Lineage

Postby Michael » Sat Aug 07, 2004 5:08 am

I would agree with what Chris, Audi, Gu Ro Chen, and Polaris write.

Wu,

When one asks a teacher about where he learned his art, one does so with humility and respect. If genuine, no true teacher will have any problem with the question. I still think for one to ask to push hands or for him or her to "show" you his skill on day one is rude, whether the teacher is a real "master", a "pretender, or somewhere in between. Only my opinion. It is just that I have had rare encounters with these types who come into class. Some of these were just type A know it alls. Those I would refuse(As a senior student and a teacher myself. Those who waited, I would gladly show them or let them try anything pertaining to their level of developement.
Michael
 
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Postby WU » Mon Aug 09, 2004 9:44 pm

Michael,
Learning an internal art like Tai Chi is a painfully long journey! One needs to be honest with each other. Otherwise, he won't be able to reach for the top of that “Mount Internals”. It means that he would think himself as a lifetime student, even though he may have many students or already has made a name for himself. Letting someone else touching the body is one of honest ways to continue learning or improving. This is a part of testing process too. For instance, you have just done your creation of wonderful product (or the greatest technique). First of all, you need to have an inspector to test it before you could claim it’s working or not. This inspector could be anyone in your life. His skills could also vary, if you would set yourself a higher standard, the inspector could at least have same skills as yourself. What about asking for another instructor or master to test you! There is no room for thinking about saving face or humiliation! This is my way for success!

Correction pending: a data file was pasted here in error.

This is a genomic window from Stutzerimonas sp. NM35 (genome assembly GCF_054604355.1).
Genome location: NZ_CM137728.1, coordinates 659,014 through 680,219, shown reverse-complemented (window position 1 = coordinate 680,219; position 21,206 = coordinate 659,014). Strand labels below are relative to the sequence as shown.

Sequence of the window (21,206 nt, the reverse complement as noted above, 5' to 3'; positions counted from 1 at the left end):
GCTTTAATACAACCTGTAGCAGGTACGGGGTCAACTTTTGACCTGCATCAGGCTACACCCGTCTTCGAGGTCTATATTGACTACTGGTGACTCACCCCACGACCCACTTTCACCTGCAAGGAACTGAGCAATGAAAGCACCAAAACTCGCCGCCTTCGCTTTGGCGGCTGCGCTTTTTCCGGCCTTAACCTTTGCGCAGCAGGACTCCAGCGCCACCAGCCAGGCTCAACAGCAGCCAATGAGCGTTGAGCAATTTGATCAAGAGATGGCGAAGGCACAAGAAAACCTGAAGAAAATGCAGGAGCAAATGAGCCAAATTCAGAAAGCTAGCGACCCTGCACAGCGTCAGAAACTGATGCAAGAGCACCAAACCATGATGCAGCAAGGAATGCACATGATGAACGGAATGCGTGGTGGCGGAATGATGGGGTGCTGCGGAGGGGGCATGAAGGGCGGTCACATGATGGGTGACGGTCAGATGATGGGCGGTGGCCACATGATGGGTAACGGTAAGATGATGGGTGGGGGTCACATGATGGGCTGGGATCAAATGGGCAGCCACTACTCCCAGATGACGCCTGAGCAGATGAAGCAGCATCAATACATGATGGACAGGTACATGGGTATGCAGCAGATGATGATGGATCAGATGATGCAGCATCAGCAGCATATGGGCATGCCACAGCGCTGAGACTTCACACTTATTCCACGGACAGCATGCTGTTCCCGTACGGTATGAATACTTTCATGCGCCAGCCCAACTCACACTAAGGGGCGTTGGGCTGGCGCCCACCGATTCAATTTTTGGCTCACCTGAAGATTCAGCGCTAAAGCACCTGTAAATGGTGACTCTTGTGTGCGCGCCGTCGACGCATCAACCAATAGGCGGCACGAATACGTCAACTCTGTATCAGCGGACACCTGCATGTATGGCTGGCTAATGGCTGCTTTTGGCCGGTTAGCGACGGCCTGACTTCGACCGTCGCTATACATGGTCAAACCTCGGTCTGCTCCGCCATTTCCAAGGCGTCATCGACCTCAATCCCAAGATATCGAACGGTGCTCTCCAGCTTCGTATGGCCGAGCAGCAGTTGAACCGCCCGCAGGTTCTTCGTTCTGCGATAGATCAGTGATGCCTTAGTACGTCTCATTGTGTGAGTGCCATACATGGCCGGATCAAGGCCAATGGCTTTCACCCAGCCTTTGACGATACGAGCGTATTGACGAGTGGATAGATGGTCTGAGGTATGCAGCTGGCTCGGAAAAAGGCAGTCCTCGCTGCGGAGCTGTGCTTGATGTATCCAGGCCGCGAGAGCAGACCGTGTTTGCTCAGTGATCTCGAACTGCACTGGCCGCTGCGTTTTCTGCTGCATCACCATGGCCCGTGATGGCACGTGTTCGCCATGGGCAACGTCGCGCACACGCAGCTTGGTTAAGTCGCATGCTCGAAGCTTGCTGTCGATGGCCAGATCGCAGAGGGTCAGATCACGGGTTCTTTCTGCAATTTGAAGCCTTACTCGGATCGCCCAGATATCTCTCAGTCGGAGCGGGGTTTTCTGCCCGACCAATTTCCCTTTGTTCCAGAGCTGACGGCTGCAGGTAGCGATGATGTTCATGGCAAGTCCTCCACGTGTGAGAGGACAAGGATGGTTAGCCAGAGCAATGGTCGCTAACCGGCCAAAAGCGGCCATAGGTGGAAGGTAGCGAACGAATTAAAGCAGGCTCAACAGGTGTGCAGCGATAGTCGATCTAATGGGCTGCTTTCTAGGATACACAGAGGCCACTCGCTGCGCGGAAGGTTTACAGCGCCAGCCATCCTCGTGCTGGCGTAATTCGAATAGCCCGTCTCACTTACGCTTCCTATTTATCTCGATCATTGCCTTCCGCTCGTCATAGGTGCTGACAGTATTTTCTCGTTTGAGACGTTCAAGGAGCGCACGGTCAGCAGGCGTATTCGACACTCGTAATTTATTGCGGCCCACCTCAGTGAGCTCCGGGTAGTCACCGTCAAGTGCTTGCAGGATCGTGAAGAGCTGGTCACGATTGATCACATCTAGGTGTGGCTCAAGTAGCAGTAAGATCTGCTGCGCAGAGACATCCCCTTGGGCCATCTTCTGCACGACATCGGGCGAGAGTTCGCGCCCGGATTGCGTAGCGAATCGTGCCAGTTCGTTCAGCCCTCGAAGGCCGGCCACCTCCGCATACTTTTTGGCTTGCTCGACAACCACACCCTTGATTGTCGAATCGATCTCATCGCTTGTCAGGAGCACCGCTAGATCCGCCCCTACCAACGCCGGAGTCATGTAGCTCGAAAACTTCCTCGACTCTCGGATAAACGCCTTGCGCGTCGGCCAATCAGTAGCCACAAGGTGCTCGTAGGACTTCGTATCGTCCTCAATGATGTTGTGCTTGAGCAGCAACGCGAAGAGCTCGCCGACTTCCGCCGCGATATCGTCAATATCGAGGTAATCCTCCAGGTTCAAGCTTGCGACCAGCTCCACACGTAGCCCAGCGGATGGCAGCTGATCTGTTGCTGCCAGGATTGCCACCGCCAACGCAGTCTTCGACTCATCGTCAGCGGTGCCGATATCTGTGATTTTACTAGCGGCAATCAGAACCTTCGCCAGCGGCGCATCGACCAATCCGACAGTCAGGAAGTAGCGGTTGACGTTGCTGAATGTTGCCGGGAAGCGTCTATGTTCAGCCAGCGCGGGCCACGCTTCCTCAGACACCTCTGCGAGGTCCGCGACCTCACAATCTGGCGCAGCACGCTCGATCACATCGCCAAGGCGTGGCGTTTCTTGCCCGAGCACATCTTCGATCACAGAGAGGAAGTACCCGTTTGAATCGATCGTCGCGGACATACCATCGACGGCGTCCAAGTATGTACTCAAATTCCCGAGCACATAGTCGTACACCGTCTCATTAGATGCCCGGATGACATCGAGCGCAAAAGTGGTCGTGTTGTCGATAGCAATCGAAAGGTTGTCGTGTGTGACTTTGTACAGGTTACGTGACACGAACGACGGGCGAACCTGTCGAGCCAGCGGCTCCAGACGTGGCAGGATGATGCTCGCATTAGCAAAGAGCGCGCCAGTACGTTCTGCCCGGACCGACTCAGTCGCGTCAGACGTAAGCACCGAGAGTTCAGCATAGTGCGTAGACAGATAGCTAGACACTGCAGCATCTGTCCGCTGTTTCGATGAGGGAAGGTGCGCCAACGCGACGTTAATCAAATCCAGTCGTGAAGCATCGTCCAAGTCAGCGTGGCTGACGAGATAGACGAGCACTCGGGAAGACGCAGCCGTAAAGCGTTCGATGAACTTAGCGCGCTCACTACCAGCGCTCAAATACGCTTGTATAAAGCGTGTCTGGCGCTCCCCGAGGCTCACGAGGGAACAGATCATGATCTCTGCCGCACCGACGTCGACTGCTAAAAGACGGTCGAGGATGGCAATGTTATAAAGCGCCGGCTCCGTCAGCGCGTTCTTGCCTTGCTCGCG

I could tell you a true story about a friend who had studied under a famous master for thirty years of Tai Chi with lots of trust, but finally he admitted last year that he had wasted for that thirty years…because they were afraid of being tested! Please remember that the biggest failure you get from the testing now, the largest success you would get in the future!


[This message has been edited by WU (edited 08-09-2004).]

[This message has been edited by WU (edited 08-09-2004).]
WU
 
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Postby Jamie » Tue Aug 10, 2004 11:47 am

Hi People,


I suggest that a teacher will be proud of their lineage as someone else stated. This is especially true of someone who is a disciple because of the commitment they have undertaken. When I first met my sifu I didn't even have to ask this - he volunteered it because he is proud of his teacher - I do the same. I even made a portfolio which I provide for students to look at. It includes a pictoral lineage chart, discipleship documentation, certification paper, and photos of our last 4 generations with their Shifus. I also encourage people to touch parts of my body or push with me. I demonstrate rooting and fa jing at request. I think a teacher should be open - those who are not may be hiding something.
I think a teacher should teach and oversee all levels of students. If you don't teach beginners how can you ensure their correct future growth in Taiji? Also, if someone pays to train with you - you owe them that much - not just to learn from a senior student all of the time.

Best to all,

Jamie
Jamie
 
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Postby Michael » Tue Aug 10, 2004 9:02 pm

Jamie,

I agree.

Wu,

We disagree on very little. I just think some may not be that willing for a number of reasons, most are not "hiding" anything...some certainly are.
Michael
 
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Postby WU » Thu Aug 12, 2004 5:32 pm

Michael,
Thanks for reply! Yes, there is an old Chinese saying, "A real master would know how much internal power you've got by a single touch". The gifted master would know everything about you by just staring at you! Happy touching!
WU
 
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